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Thread: Essential reads

  1. #25
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    Vonnegut is king of good funny reads that move the mind, some favourites are Galapagos, Breakfast of Champions, and Cat's Cradle.

    Philip K Dick is less fluffy about his mind-moving but wrote some corkers, the ones that have interested me most are VALIS, The 3 Stigmata of Palmer Eldritch and The Transmigration of Timothy Archer. There's some great stuff about minds and meaning-seeking and madness and reason.

    The book I'd probably recommend above all others is Riddley Walker by Russel Hoban, it can be a bit of a hard start as it's not written in standard English - it's set in a future Kent hundreds (thousands?) of years after the collapse of a great modern civilisation. It's a story about humans, how meaning passes on through time, stories and where they come from, where they take us.

    Really enjoying the Earthsea books by Ursula LeGuin just now - wizards, dragons etc. but it's about life and death and The Balance and human lives and all that good stuff. Epic but personal.

    Also that reminds me of Shikasta by Doris Lessing and the other books associated, some big scale stuff but such insight into people and really moving.

  2. #26
    Khalil Gibran's 'The Prophet'. A very uplifting read

  3. #27
    Off the beaten track .... Maxal's Avatar
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    I've been meaning to read that for ages and finally got it. I've read the very first book (and assume it gets better as she gets older). I was surprised there were panthers in the US. So, that got put in the wrong place. [Spot the new guy.] This was supposed to be a reply to the Little House comment a while back.

  4. #28
    Off the beaten track .... Maxal's Avatar
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    [I read The Man in the High Castle - K Dick, and it wasn't as good as I expected, the style put me off, but I feel I should try more Dick (scuse the pun). I have the Exegesis, and I have severe doubts I will ever read it.]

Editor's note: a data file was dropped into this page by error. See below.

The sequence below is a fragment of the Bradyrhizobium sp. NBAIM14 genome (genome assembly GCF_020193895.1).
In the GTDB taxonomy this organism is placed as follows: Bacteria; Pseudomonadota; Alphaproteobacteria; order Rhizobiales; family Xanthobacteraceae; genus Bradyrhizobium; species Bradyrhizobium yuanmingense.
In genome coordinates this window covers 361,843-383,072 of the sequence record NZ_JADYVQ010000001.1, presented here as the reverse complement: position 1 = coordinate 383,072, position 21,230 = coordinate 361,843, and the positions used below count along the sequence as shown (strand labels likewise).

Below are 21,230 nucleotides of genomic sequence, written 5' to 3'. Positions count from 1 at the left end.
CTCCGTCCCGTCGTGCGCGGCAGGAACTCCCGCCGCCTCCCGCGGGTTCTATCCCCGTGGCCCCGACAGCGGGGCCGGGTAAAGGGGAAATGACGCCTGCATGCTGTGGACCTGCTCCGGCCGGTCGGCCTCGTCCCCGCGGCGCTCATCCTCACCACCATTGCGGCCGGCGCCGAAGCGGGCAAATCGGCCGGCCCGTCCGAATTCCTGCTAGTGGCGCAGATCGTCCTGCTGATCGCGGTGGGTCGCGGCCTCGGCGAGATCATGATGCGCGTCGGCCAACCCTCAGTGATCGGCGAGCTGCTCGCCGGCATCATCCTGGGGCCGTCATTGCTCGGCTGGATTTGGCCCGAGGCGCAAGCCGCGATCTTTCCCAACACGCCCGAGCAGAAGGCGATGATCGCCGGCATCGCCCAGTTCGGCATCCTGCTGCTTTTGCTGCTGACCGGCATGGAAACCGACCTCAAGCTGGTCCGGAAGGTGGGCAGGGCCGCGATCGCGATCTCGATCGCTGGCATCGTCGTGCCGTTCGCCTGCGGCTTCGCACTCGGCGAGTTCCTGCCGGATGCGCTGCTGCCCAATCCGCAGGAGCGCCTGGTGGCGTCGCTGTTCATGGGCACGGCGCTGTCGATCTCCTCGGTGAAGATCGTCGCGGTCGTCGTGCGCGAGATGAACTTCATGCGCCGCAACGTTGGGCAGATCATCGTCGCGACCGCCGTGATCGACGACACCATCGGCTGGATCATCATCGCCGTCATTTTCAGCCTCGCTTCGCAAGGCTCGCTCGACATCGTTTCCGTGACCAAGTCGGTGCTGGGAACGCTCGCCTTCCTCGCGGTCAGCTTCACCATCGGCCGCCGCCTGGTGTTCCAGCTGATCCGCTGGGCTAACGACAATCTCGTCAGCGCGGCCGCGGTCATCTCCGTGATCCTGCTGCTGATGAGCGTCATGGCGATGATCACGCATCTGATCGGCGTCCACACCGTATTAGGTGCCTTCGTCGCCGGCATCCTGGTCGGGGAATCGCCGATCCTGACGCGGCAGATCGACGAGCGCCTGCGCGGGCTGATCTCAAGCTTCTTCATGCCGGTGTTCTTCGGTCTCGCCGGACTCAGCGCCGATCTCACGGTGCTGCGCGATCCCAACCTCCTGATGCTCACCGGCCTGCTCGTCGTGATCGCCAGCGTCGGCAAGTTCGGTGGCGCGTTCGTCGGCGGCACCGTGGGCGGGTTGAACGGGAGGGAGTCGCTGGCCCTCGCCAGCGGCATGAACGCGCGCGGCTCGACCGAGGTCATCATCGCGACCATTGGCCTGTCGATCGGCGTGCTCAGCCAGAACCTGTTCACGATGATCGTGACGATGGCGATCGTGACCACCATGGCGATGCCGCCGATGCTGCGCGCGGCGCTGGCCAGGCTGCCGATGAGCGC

So, essential reads:

    Doris Lessing - The Canopus in Archives series - wonderful SF, with literary merit and great ideas. She lead me to Olaf Stapledon as she said Starmaker is amazing, so I read The Last Men, which is its prequel. For me, it is the mother of all SF, covering billions of years of evolution and making the idea of telekinesis seem an obvious stage.

    Patrick White's Voss, a mysterious book, when I read it I was awed by his ability to create distinctly different people - how did he understand the real psychology of people so well? He has a very real grasp of the essential mystery of individual people if that makes sense.

    Hermann Hesse - I love Narziss and Goldmund, Steppenwolf and The Glass Bead Game. The latter is probably my favourite and I need to reread it.

    Tom Spanbauer - totally over-the-top gay writer. All of his books are good, but I'd probably pick The Man Who Fell in Love with the Moon as a favourite. They are a bit like a more perverted / weirder John Irving. Dense epics, written poetically, mad storyline and a gripping read from beginning to end. [A clear distinction between good and bad guys!]

    Mervy Peake - Gormenghast, the whole trilogy. Oh! Who wants to leave this stony world. Stunning characters, each and every one, the twins, the library, Fuchsia.

    Jules Verne is a fun read. Voyage to the Moon gives some interesting scientific detail. He goes on about canons, the ideal length, power needed etc, it's fascinating and makes you realise that anybody can go to the moon, all you need is a trash can, a fuse and some sandwiches. A bit strange how they jettison the dog at one point - I can't remember why, maybe it was panting too much, using up critical oxygen. Or food rationing, they goofed up on one of the calculations. Goes to show: do your maths right or lose the dog.

    I can see I'm doing this list off the top of my head, Verne leads to Italo Calvino - Cosmicomics. The first story is a naieve treasure, about how the moon used to be much closer to the Earth. If you jumped high enough, the moon's gravity would do the rest and you could quickly land on the moon where all the cheese was there, waiting for the harvest. With Time, the moon gets further and further away, you then need a ladder, and it becomes more dangerous. Very sad. I think I read that the moon actually is an ancient chunk of the Earth - imagine if by quirkfate, life had already seeded on it and followed a separate evolution?

    Poppy Z. Brite - Exquisite Corpse. Makes horror beautiful.

    Samuel Delany - a stunning writer and a joy to read. Dhalgren is a very surprising read, and to think it was written in the Seventies. In Dhalgren there is a scene about some dessert with whipped cream it was as rivetting to read as the sex. So many scenes in that book.

    I've just read The Lover by Philip Jose Farmer, very well written study of alieneity. And now I'm onto Thomas Disch, a fiercely independent writer (who wrote The Prisoner - I Am Not a Number), The Priest, this is an intense thriller about the darker side of religion - something that needs a bit more attention. Ummmm . . .

    I don't read fast by the way, the above is a life time achievement. I've listed more than 11, so I guess I have to stop.

  5. #29
    Off the beaten track .... Maxal's Avatar
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    Wo! Am I allowed to do that?

    [How do you spell wo?]

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